693   Roundtable discussion

Three principles from the book Communicating Science. A Global Perspective

The book collects accounts of how modern science communication has developed in 39 countries. Eleven rank outside the top hundred in per capita wealth, and five are Muslim-majority countries. Five are from Africa, seven from the Americas, 11 from Asia and the rest from Europe and Australasia.  We have 39 reports from 115 authors.

Three principles emerge from these stories. 

The first is that community knowledge is a powerful force. In rural Kenya, the number of babies delivered by unskilled people led to high mortality. Local science communication practices provided a solution.  A baraza (community discussion) integrated the health problem with social solutions, and trained local motorcycle riders to transport mothers to hospitals. The baraza used role-plays to depict the arrival of a mother to a health facility, reactions from the health providers, eventual safe delivery of the baby, and mother and baby riding back home.

A second principle is how science communication can enhance the integration of science with other beliefs. Science and religion, for example, are not always at odds. The Malaysian chapter describes how Muslim concepts of halal (permitted) and haram (forbidden) determine the acceptability of biotechnology according to the principles of Islamic law. Does science pose any threat to the five purposes of maslahah (public interest): religion, life and health, progeny, intellect and property? 

The third is an approach to pursuing and debating science for the public good. Science communication has made science more accessible, and public opinions and responses more likely to be sought. The “third mission”, an established principle across Europe, is an expectation that researchers will contribute to the growth, welfare and development of society. 

Discussants: Toss Gascoigne (editor), Bernard Schiele (analyst), Margaret Kaseje (author) and Joan Leach (Editorial Board).  

Chair Michelle Riedlinger (Editorial Board and chapter author).

Author: Toss Gascoigne
Australian National University, Australia

Toss Gascoigne conceived and edited this collection. It began before the PCST Conference in Brazil in 2014, when 14 authors presented information on key dates in their countries. Our subsequent book describing the way modern science communication emerged in 39 different countries can be downloaded free at https://press.anu.edu.au/publications/communicating-science. The introduction to the book, co-authored by Toss and Bernard Schiele, summarises the main themes and issues documented in the chapters. It compares participating countries according to their wealth, religion, history, democratic system and other geo-physical factors, and describes problems the countries face. Toss is also co-author of the chapter on Australia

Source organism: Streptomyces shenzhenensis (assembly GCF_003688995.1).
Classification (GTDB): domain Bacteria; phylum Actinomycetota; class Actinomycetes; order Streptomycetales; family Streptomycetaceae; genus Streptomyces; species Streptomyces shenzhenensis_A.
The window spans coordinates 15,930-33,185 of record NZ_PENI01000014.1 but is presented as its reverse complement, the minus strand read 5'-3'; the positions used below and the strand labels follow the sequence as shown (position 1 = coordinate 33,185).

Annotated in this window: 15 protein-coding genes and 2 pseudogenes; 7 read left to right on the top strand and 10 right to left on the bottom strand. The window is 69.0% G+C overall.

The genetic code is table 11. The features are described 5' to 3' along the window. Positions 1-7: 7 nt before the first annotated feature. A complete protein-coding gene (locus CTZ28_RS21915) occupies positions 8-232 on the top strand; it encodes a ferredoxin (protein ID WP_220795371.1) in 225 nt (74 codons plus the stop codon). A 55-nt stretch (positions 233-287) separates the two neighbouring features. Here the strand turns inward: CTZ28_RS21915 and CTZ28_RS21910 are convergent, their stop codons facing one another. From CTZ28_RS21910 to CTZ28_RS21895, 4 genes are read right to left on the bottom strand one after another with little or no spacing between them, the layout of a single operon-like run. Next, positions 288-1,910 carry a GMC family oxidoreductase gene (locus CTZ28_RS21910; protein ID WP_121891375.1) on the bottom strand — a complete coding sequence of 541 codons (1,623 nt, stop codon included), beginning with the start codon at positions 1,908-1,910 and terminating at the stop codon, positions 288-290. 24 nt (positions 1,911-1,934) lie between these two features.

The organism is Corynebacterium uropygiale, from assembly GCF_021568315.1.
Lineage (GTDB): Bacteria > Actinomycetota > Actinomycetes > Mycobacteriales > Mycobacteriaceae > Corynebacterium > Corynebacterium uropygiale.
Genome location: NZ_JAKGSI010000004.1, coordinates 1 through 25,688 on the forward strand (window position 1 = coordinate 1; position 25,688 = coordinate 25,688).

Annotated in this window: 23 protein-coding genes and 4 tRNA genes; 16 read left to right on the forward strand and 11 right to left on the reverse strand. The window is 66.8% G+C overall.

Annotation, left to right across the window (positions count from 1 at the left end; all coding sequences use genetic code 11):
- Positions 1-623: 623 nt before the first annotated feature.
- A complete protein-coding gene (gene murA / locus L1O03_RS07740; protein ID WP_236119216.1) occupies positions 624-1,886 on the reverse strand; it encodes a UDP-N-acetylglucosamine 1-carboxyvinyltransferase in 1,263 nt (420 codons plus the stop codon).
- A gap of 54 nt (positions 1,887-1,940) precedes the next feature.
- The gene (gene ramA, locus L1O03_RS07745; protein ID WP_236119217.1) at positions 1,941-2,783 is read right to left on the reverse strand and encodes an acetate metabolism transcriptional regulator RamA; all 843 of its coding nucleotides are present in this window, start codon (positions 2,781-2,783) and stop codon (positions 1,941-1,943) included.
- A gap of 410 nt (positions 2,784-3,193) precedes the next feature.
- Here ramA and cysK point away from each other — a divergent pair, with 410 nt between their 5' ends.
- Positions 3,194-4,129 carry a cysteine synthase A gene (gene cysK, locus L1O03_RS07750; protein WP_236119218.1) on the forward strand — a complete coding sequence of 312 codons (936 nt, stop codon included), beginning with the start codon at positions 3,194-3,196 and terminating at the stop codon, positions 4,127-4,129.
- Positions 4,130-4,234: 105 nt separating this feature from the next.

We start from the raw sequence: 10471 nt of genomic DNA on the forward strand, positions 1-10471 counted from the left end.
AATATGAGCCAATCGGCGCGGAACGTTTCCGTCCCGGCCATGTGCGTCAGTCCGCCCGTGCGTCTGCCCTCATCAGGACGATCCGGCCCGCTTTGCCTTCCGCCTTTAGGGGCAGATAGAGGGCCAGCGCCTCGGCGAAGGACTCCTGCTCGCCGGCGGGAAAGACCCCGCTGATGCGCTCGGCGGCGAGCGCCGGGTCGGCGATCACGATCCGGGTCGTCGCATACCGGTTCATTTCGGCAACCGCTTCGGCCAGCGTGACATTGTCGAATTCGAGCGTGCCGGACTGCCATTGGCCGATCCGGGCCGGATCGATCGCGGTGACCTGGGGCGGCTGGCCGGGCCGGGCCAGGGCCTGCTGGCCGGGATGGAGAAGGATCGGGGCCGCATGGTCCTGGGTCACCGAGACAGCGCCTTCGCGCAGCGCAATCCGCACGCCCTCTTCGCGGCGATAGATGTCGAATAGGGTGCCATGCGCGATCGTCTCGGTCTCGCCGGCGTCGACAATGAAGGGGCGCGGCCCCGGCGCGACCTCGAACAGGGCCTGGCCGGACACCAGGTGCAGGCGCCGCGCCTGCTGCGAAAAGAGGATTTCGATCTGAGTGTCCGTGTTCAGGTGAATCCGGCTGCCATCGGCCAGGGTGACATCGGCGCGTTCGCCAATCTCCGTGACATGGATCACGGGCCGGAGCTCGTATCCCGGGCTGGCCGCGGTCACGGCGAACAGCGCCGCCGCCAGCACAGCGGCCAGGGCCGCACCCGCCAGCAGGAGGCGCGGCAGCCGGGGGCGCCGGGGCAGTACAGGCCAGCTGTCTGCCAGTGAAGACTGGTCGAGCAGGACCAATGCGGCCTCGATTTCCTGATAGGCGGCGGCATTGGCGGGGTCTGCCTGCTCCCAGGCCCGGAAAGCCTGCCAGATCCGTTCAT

Speaker: Bernard Schiele
UQAM, Canada

Professor Bernard Schiele is a member of the Editorial Board of the book, and has exhaustively analysed the data in the 39 chapters and the accompanying timelines. He has drawn out comparative data from these accounts to describe the way different countries created a path to modern science communication. His data includes an analysis of the terminology different countries use to describe "science communication" and records that contributing authors used 16 different terms for what the book calls 'science communication'. His analysis gives a valuable insight into trends and directions. These data have never been seen before.

Speaker: Margaret Kaseje
Professor & Director of Research and Programmes, Tropical Institute of Community Health and Developm, Kenya

Dr Margaret Kaseje co-authored a core chapter on communication around health issues in East Africa: HIV, polio, genital mutilation of girls are the issues she explores. Her chapter discusses the development and role that science communication has played in Africa, with illustrations from different countries in sub-Saharan Africa and using the field of health to demonstrate the challenges faced by communities and governments. Science communication developed differently in Africa compared to countries in the Global North. This distinction introduces an often-ignored contestation in the field: between the public understanding of science (PUS), a paradigm that anchors the justification for science communication in e.g. Kenya, and science communication per se.

Speaker: Joan Leach
Australian National University,

Professor Joan Leach is director of the Centre for the Public Awareness of Science at the Australian National University, the lead organisation of the 4-day meeting at the Rockefeller Foundation's Bellagio Centre. The event has been postponed by COVID, but this discussion will pick up some of the themes earmarked for Bellagio

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